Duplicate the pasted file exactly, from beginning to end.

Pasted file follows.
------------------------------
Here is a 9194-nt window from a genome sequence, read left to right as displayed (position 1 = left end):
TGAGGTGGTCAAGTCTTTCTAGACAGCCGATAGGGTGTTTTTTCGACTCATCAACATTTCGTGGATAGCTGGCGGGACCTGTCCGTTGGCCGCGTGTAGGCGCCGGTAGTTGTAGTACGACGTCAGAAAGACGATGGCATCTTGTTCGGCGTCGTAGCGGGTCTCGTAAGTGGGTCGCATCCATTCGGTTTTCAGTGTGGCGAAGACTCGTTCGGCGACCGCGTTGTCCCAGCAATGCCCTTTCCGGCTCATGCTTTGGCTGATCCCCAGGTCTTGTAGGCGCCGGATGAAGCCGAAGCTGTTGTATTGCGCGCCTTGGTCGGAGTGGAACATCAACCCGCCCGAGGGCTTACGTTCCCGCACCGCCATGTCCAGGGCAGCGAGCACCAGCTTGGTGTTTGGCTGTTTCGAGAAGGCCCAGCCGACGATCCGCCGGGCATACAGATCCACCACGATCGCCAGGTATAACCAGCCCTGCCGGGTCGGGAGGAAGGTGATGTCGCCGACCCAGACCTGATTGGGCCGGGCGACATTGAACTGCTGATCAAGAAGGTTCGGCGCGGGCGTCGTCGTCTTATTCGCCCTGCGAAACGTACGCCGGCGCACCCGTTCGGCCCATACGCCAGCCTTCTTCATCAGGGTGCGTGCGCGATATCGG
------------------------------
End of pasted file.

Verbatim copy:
Here is a 9194-nt window from a genome sequence, read left to right as displayed (position 1 = left end):
TGAGGTGGTCAAGTCTTTCTAGACAGCCGATAGGGTGTTTTTTCGACTCATCAACATTTCGTGGATAGCTGGCGGGACCTGTCCGTTGGCCGCGTGTAGGCGCCGGTAGTTGTAGTACGACGTCAGAAAGACGATGGCATCTTGTTCGGCGTCGTAGCGGGTCTCGTAAGTGGGTCGCATCCATTCGGTTTTCAGTGTGGCGAAGACTCGTTCGGCGACCGCGTTGTCCCAGCAATGCCCTTTCCGGCTCATGCTTTGGCTGATCCCCAGGTCTTGTAGGCGCCGGATGAAGCCGAAGCTGTTGTATTGCGCGCCTTGGTCGGAGTGGAACATCAACCCGCCCGAGGGCTTACGTTCCCGCACCGCCATGTCCAGGGCAGCGAGCACCAGCTTGGTGTTTGGCTGTTTCGAGAAGGCCCAGCCGACGATCCGCCGGGCATACAGATCCACCACGATCGCCAGGTATAACCAGCCCTGCCGGGTCGGGAGGAAGGTGATGTCGCCGACCCAGACCTGATTGGGCCGGGCGACATTGAACTGCTGATCAAGAAGGTTCGGCGCGGGCGTCGTCGTCTTATTCGCCCTGCGAAACGTACGCCGGCGCACCCGTTCGGCCCATACGCCAGCCTTCTTCATCAGGGTGCGTGCGCGATATCGG